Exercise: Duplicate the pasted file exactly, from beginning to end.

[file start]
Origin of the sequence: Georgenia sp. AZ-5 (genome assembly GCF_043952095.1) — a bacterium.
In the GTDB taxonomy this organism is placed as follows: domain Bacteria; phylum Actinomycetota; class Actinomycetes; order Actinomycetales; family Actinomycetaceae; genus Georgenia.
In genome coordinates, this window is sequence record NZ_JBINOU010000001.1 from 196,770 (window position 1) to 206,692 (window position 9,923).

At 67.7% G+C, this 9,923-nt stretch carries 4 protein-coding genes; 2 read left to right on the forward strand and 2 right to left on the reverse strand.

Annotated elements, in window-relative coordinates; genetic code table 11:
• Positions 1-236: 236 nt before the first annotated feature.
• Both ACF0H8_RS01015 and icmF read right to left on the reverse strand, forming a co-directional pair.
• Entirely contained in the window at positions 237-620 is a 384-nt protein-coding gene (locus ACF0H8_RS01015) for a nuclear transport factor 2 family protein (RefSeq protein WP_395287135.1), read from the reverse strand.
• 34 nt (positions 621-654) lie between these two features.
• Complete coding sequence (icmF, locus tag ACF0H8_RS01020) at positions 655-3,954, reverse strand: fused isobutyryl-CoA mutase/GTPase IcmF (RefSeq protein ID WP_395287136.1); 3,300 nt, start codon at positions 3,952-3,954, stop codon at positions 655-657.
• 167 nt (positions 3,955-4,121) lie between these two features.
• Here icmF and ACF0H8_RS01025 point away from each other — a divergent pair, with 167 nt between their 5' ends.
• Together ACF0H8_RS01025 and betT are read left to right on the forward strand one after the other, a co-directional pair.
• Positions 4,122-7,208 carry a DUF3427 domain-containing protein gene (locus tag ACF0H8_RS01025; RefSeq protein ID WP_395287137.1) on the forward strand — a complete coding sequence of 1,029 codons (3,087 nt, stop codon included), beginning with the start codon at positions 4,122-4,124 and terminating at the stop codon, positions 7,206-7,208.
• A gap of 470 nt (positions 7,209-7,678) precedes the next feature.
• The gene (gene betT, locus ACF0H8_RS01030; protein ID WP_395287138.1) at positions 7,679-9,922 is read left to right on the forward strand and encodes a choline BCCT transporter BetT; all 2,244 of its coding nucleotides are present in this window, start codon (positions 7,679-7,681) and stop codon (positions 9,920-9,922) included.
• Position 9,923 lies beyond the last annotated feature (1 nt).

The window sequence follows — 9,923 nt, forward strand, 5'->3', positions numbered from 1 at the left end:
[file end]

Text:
Origin of the sequence: Georgenia sp. AZ-5 (genome assembly GCF_043952095.1) — a bacterium.
In the GTDB taxonomy this organism is placed as follows: domain Bacteria; phylum Actinomycetota; class Actinomycetes; order Actinomycetales; family Actinomycetaceae; genus Georgenia.
In genome coordinates, this window is sequence record NZ_JBINOU010000001.1 from 196,770 (window position 1) to 206,692 (window position 9,923).

At 67.7% G+C, this 9,923-nt stretch carries 4 protein-coding genes; 2 read left to right on the forward strand and 2 right to left on the reverse strand.

Annotated elements, in window-relative coordinates; genetic code table 11:
• Positions 1-236: 236 nt before the first annotated feature.
• Both ACF0H8_RS01015 and icmF read right to left on the reverse strand, forming a co-directional pair.
• Entirely contained in the window at positions 237-620 is a 384-nt protein-coding gene (locus ACF0H8_RS01015) for a nuclear transport factor 2 family protein (RefSeq protein WP_395287135.1), read from the reverse strand.
• 34 nt (positions 621-654) lie between these two features.
• Complete coding sequence (icmF, locus tag ACF0H8_RS01020) at positions 655-3,954, reverse strand: fused isobutyryl-CoA mutase/GTPase IcmF (RefSeq protein ID WP_395287136.1); 3,300 nt, start codon at positions 3,952-3,954, stop codon at positions 655-657.
• 167 nt (positions 3,955-4,121) lie between these two features.
• Here icmF and ACF0H8_RS01025 point away from each other — a divergent pair, with 167 nt between their 5' ends.
• Together ACF0H8_RS01025 and betT are read left to right on the forward strand one after the other, a co-directional pair.
• Positions 4,122-7,208 carry a DUF3427 domain-containing protein gene (locus tag ACF0H8_RS01025; RefSeq protein ID WP_395287137.1) on the forward strand — a complete coding sequence of 1,029 codons (3,087 nt, stop codon included), beginning with the start codon at positions 4,122-4,124 and terminating at the stop codon, positions 7,206-7,208.
• A gap of 470 nt (positions 7,209-7,678) precedes the next feature.
• The gene (gene betT, locus ACF0H8_RS01030; protein ID WP_395287138.1) at positions 7,679-9,922 is read left to right on the forward strand and encodes a choline BCCT transporter BetT; all 2,244 of its coding nucleotides are present in this window, start codon (positions 7,679-7,681) and stop codon (positions 9,920-9,922) included.
• Position 9,923 lies beyond the last annotated feature (1 nt).

The window sequence follows — 9,923 nt, forward strand, 5'->3', positions numbered from 1 at the left end: